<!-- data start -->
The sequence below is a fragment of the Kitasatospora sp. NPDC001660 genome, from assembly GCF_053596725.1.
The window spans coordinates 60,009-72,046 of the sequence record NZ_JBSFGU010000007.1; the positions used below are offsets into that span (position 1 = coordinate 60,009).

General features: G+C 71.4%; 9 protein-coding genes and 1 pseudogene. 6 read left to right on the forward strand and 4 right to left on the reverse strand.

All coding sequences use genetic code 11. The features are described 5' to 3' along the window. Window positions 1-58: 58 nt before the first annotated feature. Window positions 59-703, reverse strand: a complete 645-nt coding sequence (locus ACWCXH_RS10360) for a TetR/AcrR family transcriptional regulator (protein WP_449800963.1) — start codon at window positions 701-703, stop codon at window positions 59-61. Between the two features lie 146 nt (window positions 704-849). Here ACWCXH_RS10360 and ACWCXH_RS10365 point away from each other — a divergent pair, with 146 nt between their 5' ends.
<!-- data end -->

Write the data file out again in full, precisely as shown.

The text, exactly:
The sequence below is a fragment of the Kitasatospora sp. NPDC001660 genome, from assembly GCF_053596725.1.
The window spans coordinates 60,009-72,046 of the sequence record NZ_JBSFGU010000007.1; the positions used below are offsets into that span (position 1 = coordinate 60,009).

General features: G+C 71.4%; 9 protein-coding genes and 1 pseudogene. 6 read left to right on the forward strand and 4 right to left on the reverse strand.

All coding sequences use genetic code 11. The features are described 5' to 3' along the window. Window positions 1-58: 58 nt before the first annotated feature. Window positions 59-703, reverse strand: a complete 645-nt coding sequence (locus ACWCXH_RS10360) for a TetR/AcrR family transcriptional regulator (protein WP_449800963.1) — start codon at window positions 701-703, stop codon at window positions 59-61. Between the two features lie 146 nt (window positions 704-849). Here ACWCXH_RS10360 and ACWCXH_RS10365 point away from each other — a divergent pair, with 146 nt between their 5' ends.